Writing a composition goes through a process of shaping, and reshaping of content before it approaches what seems befitting for its intended purpose.  The intended purpose of the writing must satisfy the audience desire for information while fulfilling their characterization within the context of good grammar. It is by the constant revising and editing, and proofing reading of an initial essay that the writing gradually emerges into a masterpiece. 

 

Notwithstanding the continuous process involved in writing, an author may want to substantiate his/her present position by the use of other peoples’ works.  He/she can do so by direct citations and-or paraphrasing the essence of another writer’s ideas.   If an author, however, borrows from other authors’ works, he/she must acknowledge the source from which those perspectives were taken.  Otherwise, he/she runs the risk of intellectual fraud (or “plagiarism”).

 

 

Therefore, good writing is not only writing.  In order for writing (essay) to be classified as good, it must beginning with a good and relevant ‘attention getter’.  After this characterization has been established, the author should write two or three other sentences inclusive of the thesis in the introduction.  Within this stage (drafting), the writer is only penning ideas as they merged within the thought process.  The planning stage is used to reanalyze those ideas.  The author will edit and revise the concepts for appropriateness and relevant of content before he/she is able to move from the introduction to supporting paragraphs.  He/she will follow this with a sub-thesis in each proceeding paragraph.  Hence, the thesis becomes the skeleton of the essay.  The writer is embodying all other thoughts after this sentence as justification of the initial idea.  At the beginning of each paragraph, he/she will return to the thesis sentence in order to “reguide” the new set of sentences.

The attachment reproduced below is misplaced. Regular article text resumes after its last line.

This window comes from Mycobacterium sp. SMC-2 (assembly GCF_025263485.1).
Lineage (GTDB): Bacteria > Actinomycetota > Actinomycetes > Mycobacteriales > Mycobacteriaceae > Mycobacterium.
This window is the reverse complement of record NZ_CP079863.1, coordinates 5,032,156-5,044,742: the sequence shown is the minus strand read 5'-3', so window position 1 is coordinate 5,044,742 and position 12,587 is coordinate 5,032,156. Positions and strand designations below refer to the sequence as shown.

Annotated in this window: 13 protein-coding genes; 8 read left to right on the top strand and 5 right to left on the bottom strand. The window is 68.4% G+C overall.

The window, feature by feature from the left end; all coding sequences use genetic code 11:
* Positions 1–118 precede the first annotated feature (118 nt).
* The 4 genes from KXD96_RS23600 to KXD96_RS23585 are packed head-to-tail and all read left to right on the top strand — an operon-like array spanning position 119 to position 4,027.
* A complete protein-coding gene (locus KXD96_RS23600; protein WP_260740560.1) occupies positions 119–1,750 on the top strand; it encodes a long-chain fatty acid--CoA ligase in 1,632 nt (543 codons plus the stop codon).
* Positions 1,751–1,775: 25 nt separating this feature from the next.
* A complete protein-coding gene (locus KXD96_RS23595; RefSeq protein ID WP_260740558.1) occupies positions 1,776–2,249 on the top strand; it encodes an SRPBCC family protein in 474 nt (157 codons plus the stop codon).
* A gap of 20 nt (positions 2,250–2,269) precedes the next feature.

After the author has written the first draft of the composition, editing and revising of the initial thoughts would have taken an exorbitant time to complete and as such no time is left for proofreading.  A good essay in an English examination is not adjudged based on end product’s finality but on the quality of the product.  Therefore, if the writer wants a relatively good grade in an English examination as a measure of his/her competence in the discipline, s/he must spend time proofreading the draft.  This process is another aspect of editing and revising before the final essay is ready for submission.  As such, no 2-hour English examination with more than a question will adequately test the quality of the pupil’s competence in the discipline.  Instead, this measure is but a system of repeated incompetence from the education system.  In order to unearth quality scripts from students and not just penning words, English examination needs to radically overall itself. Hmmm!

 

 

 

 

Paul Andrew Bourne, BSc. (Hons) Economics and Demography; Dip. Edu.

7F Cambridge Street

Franklin Town

Kingston 16

paulbourne1@yahoo.com